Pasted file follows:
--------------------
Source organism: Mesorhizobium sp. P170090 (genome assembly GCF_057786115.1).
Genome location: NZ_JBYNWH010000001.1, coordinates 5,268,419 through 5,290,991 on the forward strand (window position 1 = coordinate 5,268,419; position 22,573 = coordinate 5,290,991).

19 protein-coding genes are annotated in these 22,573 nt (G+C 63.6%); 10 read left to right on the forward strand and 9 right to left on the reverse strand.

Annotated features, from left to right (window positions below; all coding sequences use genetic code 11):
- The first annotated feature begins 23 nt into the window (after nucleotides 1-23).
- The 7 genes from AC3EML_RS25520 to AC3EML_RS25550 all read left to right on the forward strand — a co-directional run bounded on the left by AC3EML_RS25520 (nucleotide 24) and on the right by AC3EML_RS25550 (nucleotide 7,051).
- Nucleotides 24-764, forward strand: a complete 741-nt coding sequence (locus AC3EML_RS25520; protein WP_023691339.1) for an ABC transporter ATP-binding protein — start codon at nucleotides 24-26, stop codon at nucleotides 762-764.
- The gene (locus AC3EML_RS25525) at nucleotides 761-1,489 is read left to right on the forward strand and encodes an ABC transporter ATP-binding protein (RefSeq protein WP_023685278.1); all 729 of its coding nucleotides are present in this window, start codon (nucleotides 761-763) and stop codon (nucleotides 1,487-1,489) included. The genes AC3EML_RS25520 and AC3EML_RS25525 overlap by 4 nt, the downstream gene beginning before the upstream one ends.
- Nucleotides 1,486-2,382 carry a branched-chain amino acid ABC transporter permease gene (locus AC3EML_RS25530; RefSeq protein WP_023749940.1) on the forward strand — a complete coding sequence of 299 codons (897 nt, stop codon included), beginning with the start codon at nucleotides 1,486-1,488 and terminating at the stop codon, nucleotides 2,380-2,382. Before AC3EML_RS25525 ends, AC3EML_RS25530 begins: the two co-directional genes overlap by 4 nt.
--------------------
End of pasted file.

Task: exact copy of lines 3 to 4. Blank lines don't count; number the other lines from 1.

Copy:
19 protein-coding genes are annotated in these 22,573 nt (G+C 63.6%); 10 read left to right on the forward strand and 9 right to left on the reverse strand.

Annotated features, from left to right (window positions below; all coding sequences use genetic code 11):